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Tuesday, 10 December, 2002, 09:52 GMT
Last words from Bluebird preserved
Donald Campbell
Donald Campbell died on Coniston Water in 1967
The last words of Donald Campbell's speed record attempt in Cumbria have been digitally preserved.

Paul Evans, from Darlington was in charge of radio communications during Mr Campbell's ill-fated attempt to break the world water speed record in 1967 on Coniston Water.

He was the last man to hear Mr Campbell alive and still has the original recording of the attempt - and the dramatic last seconds before the Bluebird crashed.

Now, with the help of Darlington College of Technology, the original tape recording has been transferred to digital CD to be preserved for history.


I Can't see much, the water's very bad indeed... I'm getting a lot of bloody row in here... I've got the bows up... I've gone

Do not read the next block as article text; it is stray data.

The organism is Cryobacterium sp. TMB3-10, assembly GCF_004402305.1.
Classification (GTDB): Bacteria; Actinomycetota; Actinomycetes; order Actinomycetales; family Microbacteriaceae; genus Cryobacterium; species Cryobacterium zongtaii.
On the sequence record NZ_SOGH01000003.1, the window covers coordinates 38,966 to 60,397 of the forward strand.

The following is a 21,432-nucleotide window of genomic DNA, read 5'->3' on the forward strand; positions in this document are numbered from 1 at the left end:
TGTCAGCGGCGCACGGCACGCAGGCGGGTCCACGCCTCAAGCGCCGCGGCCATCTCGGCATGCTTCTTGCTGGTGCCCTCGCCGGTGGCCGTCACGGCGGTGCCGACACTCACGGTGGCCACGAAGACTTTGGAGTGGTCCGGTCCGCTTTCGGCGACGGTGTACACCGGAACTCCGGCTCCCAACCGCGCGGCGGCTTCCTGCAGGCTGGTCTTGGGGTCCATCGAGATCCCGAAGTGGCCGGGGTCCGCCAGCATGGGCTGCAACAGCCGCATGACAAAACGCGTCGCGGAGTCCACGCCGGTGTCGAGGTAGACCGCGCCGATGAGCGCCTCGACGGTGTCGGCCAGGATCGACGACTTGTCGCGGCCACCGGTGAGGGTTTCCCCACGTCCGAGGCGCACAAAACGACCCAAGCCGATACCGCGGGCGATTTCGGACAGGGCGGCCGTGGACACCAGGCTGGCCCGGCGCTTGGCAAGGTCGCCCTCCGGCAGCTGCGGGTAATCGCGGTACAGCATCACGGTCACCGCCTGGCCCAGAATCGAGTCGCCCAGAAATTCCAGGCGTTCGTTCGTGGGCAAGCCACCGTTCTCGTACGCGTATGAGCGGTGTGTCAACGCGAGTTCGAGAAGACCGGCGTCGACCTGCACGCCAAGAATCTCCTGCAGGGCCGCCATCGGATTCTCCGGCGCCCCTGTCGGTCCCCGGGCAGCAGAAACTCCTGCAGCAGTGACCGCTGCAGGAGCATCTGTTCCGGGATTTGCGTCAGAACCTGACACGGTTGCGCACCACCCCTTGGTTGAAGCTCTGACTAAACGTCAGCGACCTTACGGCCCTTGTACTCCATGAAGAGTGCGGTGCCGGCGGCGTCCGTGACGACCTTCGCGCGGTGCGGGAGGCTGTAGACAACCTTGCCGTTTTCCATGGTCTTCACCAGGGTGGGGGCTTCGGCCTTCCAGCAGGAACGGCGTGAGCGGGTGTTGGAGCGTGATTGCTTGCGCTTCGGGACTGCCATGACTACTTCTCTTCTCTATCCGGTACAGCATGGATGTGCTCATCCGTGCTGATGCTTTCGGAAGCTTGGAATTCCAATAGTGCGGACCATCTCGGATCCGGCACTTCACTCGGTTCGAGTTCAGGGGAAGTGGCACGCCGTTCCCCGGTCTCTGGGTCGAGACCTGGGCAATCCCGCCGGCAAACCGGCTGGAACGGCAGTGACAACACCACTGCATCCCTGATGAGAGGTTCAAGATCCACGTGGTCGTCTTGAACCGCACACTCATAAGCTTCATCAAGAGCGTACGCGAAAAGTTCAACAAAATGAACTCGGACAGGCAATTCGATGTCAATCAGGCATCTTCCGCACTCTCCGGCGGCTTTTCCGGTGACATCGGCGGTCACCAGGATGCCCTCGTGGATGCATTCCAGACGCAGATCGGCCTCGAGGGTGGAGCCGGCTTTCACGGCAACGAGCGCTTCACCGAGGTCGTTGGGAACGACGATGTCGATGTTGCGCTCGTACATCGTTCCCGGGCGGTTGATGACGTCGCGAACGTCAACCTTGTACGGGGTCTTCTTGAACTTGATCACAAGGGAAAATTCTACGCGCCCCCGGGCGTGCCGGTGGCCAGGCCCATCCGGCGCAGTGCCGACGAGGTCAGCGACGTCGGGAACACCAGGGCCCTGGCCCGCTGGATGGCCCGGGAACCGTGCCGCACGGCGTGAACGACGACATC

Donald Campbell's last words

Mr Evans hopes a copy of the recording will be included in a planned museum to Donald Campbell and Bluebird.

He said: "The recording helps to prove that pilot error was not to blame for the crash.

"I am delighted that Darlington College of Technology has been able to preserve such an important piece of history."

Paul Baldwin, a senior tutor in radio journalism, who made the digital recording of the tape, said: "It was lucky that we had kept some of the old tape recorders.

"We were able to transfer the tape onto computer and make a CD of the recording."

Bluebird crashes in January 1967
Campbell was killed trying to beat his own record

The original unedited tape is being sent to the coroner's office in Barrow-in-Furness, where at an inquest in October, a verdict of accidental death was recorded on Mr Campbell.

The master recording of his last moments helped to confirm his frantic efforts to de-throttle, a factor which contributed to the crash.

His last words were: "The water's dark green and I can't see a bloody thing. Hallo the bow is up. I'm going. I'm on my back. I'm gone."

Surrey-born Campbell was 45 when he attempted to beat his world record of just over 276mph on 4 January 1967.


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